3. Jane Fairfax is a most interesting character. I've been watching "Emma" on PBS and Fairfax seems different then I remember her from the book. It makes me want to read it again! But...I do think that you can sort of read what you want to about a character in Jane Austen's novels. Your mind (at least mine can) can get carried away with thoughts of a character. Sometimes it is easy to picture them in a different way if the physical description is somewhat broad. You can also read between the lines and come up with a pretty crazy storyline that might not even be there but you think it is there for some strange reason. Haha. Well...that's sometimes how my reading goes, anyway.

    I've seen the Gywneth Paltrow version of "Emma" but I like the Romola Garai version better. It's more in depth and seems to stick to the book a lot better. It does help me picture things better. Though Emma isn't as prim and proper as I first imagined her to be. She kind of slouches (yes, I know it is just the actress...but I like to imagine that the actress tries to embody what she thinks the character should be like...I hope) and likes to laugh a lot and runs around with fishy-smelling men (Churchie, that is). She seems more easy-going then I remembered thinking when I read the book. But that part of her character in the movie makes me like her character in general more.

    I do wonder if Jane Austen could have written some more dialogue. But at the same time it lets me imagine what the dialogue would have been like. You know, when she describes a conversation but doesn't actually put the words it lets me imagine what the characters sounded like and looked like. :)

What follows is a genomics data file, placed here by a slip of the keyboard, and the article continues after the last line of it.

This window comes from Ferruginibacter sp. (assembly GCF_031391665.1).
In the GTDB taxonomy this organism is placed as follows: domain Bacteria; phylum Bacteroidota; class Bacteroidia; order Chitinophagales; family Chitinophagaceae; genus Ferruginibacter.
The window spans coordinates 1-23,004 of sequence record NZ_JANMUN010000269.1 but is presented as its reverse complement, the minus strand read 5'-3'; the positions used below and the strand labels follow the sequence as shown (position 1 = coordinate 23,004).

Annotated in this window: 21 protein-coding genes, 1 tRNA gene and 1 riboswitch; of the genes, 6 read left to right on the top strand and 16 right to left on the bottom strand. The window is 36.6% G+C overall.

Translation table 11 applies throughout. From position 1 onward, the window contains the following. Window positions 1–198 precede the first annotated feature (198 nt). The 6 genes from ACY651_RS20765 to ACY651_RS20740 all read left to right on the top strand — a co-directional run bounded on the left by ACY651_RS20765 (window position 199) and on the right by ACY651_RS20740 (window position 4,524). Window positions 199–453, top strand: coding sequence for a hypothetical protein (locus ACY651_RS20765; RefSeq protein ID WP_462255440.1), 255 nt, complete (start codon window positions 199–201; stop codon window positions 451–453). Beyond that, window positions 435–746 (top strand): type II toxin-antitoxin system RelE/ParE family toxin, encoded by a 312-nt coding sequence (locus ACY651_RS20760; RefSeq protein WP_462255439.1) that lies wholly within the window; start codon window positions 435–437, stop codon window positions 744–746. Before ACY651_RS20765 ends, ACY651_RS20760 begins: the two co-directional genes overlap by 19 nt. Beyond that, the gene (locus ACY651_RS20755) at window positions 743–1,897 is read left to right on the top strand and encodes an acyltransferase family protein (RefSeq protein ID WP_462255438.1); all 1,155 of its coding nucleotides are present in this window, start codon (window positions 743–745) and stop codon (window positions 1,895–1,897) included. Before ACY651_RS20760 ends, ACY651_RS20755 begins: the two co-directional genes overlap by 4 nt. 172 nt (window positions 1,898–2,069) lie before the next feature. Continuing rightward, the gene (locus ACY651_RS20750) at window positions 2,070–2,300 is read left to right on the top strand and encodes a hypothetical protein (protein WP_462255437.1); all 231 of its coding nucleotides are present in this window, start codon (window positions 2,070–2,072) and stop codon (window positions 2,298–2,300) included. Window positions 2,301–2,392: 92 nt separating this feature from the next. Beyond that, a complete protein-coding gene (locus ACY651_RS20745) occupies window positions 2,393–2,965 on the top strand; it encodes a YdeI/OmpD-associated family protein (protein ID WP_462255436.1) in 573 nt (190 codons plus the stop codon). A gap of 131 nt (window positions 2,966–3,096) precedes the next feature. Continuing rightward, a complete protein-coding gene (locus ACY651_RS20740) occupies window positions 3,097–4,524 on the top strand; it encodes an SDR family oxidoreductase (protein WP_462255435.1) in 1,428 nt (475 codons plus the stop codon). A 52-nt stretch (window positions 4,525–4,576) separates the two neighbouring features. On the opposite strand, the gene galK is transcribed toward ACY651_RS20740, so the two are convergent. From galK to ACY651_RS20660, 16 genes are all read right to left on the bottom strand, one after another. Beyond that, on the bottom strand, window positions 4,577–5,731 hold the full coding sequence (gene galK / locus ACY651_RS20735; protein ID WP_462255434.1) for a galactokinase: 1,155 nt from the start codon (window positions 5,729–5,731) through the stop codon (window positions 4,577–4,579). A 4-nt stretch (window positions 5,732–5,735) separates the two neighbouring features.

Happy reading, it gets more interesting. Honestly I can't seem to remember what happens with the whole Jane Fairfax/Dixon ordeal. I can't wait for part three of the PBS version. I'm sure once I know what happens it'll all come back to me. But definitely DO NOT watch more of the movie until you've finished those parts. That is the easiest way to ruin your own opinion of a book. Trust me. :)

  4. I haven't been watching so I can't really comment on that. Would you believe that I as an English major has never read Austen? I managed to escape somehow. :0)

    Happy snow! I didn't get any where I was. I'm still hoping for sometime this month. :0)

  5. I actually love Jane Austen and have read Emma. I agree, at times I was confused and had to read a paragraph or two a few times, but I liked it. The matchmaking did get a little annoying, but I loved how Knightley waited for her to come around and see how much she loved him. He obviously loved her enough to wait. :)
    I also loved the part in the Gwenyth Paltrow movie when he said, "Perhaps it is our imperfections which make us so perfect for each other."
    I don't know...perhaps I'm such a hopeless romantic that I missed all the flaws. Oh well! ;)